Arbitrary line scanning requires you to design a scan path for the scan mirrors to follow. The scan path is designed as a stimulus group, the same way photostimulation patterns are designed. Stimulus groups are a special kind of ROI group that define a parametric path instead of a 3D volume. A stimulus group is comprised of multiple ROIs that define a continuous sequential laser path.
Designing Scan Paths
Stimulus groups allow complete freedom in designing the path for the laser to take. Best practices should be followed to ensure desired results. A stimulus pattern is comprised of a sequence of stimulus functions, each of which can be parameterized with position, size, rotation, laser power, number of repeats, parametric function, and custom parameters for the parametric function. The stimulus function can be chosen from a set of built in or custom stimulus functions.
A typical stimulus pattern should consist of pause functions interleaved with stimulus functions at desired positions, IE:
- Pause function
- Sinesquare function
- Pause function
- Logspiral function
- Pause function
- Point function
The pauses between stimulations are important because the galvo's require time to travel between ROIs. Without the pauses (or if the pauses are too short), the pockels cell will be open while the galvo is still traveling to the desired ROI, causing light exposure to the wrong part of the sample. If too large of a change in position is commanded without adequate transit time, or if the stimulus pattern is too demanding of performance from the galvo's, the galvo controller may reset, causing a momentary loss of galvo position control. It is therefore important to carefully design the stimulus pattern to avoid this and test the pattern to make sure the results are desirable.
Waypoints are a special stimulus function that can be very useful for designing a scan path. If there is a point you are interested in sampling data at, you could place a point stimulus function there. This would cause the scan mirrors to move to that point and stop there for the specified duration. It is much faster, however, to pass through the point without stopping, just exposing the beam over the point. This can be achieved using a waypoint function. Waypoints constrain the path to pass through the desired position with the beam exposed for the desired duration as the scan mirrors pass through the point.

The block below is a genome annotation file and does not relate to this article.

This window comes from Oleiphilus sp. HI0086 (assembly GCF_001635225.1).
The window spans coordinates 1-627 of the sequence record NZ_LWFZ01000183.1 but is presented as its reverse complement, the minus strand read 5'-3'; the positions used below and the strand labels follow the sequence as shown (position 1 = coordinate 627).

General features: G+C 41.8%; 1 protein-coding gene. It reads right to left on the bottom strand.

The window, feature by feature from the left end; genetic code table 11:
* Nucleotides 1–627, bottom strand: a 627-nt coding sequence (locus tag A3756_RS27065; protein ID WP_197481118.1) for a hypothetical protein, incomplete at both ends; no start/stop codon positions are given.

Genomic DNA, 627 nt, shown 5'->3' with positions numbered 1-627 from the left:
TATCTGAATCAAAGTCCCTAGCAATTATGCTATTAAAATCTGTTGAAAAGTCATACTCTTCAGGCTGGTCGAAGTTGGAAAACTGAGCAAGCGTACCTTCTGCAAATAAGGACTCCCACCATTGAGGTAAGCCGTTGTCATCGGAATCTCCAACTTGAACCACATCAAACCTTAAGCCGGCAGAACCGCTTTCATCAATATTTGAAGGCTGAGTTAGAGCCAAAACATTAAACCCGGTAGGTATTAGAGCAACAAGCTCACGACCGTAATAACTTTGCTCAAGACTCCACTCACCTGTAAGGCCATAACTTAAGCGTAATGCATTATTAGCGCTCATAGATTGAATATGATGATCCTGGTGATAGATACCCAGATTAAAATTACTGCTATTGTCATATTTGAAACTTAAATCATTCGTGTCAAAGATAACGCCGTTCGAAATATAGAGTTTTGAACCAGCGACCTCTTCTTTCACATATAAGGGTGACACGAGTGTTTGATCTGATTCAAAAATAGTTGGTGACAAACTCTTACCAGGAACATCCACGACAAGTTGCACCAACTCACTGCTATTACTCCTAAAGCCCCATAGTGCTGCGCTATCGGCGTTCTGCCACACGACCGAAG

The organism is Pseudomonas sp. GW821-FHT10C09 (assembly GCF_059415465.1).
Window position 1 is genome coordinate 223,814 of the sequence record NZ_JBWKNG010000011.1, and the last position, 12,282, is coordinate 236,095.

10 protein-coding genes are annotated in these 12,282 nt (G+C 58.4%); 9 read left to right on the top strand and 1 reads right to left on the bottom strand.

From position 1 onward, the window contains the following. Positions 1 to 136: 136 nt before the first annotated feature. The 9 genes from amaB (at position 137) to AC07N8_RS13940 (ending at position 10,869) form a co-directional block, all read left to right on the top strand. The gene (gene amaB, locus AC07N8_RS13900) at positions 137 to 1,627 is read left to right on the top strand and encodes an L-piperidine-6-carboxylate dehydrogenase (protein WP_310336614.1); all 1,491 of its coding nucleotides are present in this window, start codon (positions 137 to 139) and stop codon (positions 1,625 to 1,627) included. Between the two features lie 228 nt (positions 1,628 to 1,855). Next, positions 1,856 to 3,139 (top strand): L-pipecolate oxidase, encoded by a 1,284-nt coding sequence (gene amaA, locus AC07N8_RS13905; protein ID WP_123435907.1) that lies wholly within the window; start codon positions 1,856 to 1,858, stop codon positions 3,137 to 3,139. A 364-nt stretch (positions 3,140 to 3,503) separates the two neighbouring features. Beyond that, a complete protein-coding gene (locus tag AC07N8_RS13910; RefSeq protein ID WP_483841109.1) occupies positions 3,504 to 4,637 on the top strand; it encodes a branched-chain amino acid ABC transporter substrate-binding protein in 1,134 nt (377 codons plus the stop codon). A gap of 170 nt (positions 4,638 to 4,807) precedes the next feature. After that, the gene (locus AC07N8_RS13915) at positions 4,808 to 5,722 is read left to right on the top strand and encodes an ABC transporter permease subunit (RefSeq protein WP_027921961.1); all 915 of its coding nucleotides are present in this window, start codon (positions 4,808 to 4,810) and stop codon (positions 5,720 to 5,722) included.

Using the Stimulus Editor
To edit the scan path, launch the stimulus editor from the MAIN CONTROLS or CONFIGURATION interface by clicking Edit ROIs. In the stimulus editor, an image can be copied in to serve as a context for designing the stimulus pattern. You can show a context image from the legend by turning on the live image, taking a snap shot, or loading an image from a tiff file.
To add a stimulus function, click the Add ROI... button under the table display. You select parameters for the stimulus function from the panel in the bottom right then draw the desired function in the main view. The Quick Add panel in the bottom right can also be used to easily add pause and park functions. The sequence of stimulus functions is displayed in the table view. The controls below can be used to reorder or remove functions. Select a stimulus function in the table or in the main view to view its parameters in the bottom right. A complete reference for the stimulus editor interface can be found in the window reference guide. The screen shot below shows an example of designing a scan path using way points and a sine square to sample a larger area of interest.